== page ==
Sometimes noisily, but often times quietly, communities around the country – of which Maryland is an example of being ahead of the wave – are transforming our culture by decentralizing ownership. By democratizing the wealth through becoming owners of their own goods and services, they are able to maintain a number of things; circulating surplus back into their own operations and communities (rather than it being syphoned off to the 1%), empowering themselves, making conscious decisions to ensure that all aspects of operations have the lightest ecological footprint possible and generating freedom through participation in ownership and production and wealth.

We currently have a system of enormous waste, in which we continue to manufacture and create more stuff, because that is a NEED embedded in capitalism. Capitalism must produce more, to ensure profit.

Examples of alternatives are in cooperative enterprises, worker-owned companies, credit unions, 25% of American electricity is socialist in structure, social enterprises like CREDO (using profits for social and political purposes), neighborhood corporations, land-trusts that are socialized (to control land inflation and gentrification).

Following examples of success such as Mondragón in the Basque region of Spain. Mondragon Corporation networked democratized ownership where capital is being decentralized to empower and enrich the communities by circulating surplus back into local communities. Consciously making decisions to connect to all other suppliers and parts connected to the whole system, with conscientious efforts to localize and work within a ‘green’ system. It is just the beginning.

I apologize for any grammatical errors or gaps in information, however I must now leave to hitch to Washington D.C. to attend the People for Climate Justice Climate Rally in Washington D.C., coinciding with Pope Francis’ delivering his tenets of wisdom to the White House.

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Free-fall Dream | Money | Barely Subsisting vs. Unparalleled Wealth

About a week ago I had another vivid dream. I was falling rapidly through a vertical shoot, with buildings and vegetation flying by me at an enormous rate of speed. I was however not ‘out of control’, but able to steer myself and reverse the gravity when I desired. The next morning, scanning the news on the online New York Times, I was struck when I saw this image,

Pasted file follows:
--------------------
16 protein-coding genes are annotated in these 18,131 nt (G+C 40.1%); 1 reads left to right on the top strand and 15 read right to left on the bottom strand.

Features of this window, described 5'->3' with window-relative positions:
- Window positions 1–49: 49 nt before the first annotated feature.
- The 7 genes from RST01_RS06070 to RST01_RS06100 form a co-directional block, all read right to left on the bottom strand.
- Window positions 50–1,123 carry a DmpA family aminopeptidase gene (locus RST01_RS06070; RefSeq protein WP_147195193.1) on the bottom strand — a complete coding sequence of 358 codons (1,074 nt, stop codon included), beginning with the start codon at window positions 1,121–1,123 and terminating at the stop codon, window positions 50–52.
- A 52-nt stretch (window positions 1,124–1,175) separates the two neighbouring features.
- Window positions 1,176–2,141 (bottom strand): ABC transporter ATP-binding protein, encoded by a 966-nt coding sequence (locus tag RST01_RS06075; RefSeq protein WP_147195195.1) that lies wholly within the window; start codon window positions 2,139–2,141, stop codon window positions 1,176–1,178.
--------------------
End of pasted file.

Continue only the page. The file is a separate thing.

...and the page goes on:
"For the Love of Money" article in the New York Times by Sam Polk

“For the Love of Money” article in the New York Times by Sam Polk

This image was an astounding replication of my memory and perception of my free-fall dream. Sam Polk’s autobiographical story is about his Wall Street escapades and exodus. The irony is that both of these themes concern money. His story of someone suffering from an addiction to money, in which getting multi-million bonus’s was still never enough. My anxiety dream about not having enough money, was from someone barely scraping by. I delivered myself into my risky circumstances by moving to live abroad without having lined up a job ahead of time, which I did because of my familiarity of what I was getting into. My struggle is beginning to diminish presently, with projects springing up on the horizon.

Same topic – other end of the spectrum.

How is it that top executives and brokers are making bonus’s of multi-millions and still not satisfied, when in fact I can live quite contentedly, on a fraction of what they earn? Granted, I don’t have any dependents currently. Yet, I’ve learned to appreciate and value a different type of interaction with my reality. My happiness is less built on consuming, and more on creating. I derive appreciation from little things (the delight of the plethora of life forms surrounding us on this planet, albeit diminishing rapidly) and contentment from accomplishments built from what I have put effort into, deriving satisfaction in seeing the results. You can read about the millionaire’s discontents and discoveries in this OpEd article, “For the Love of Money“.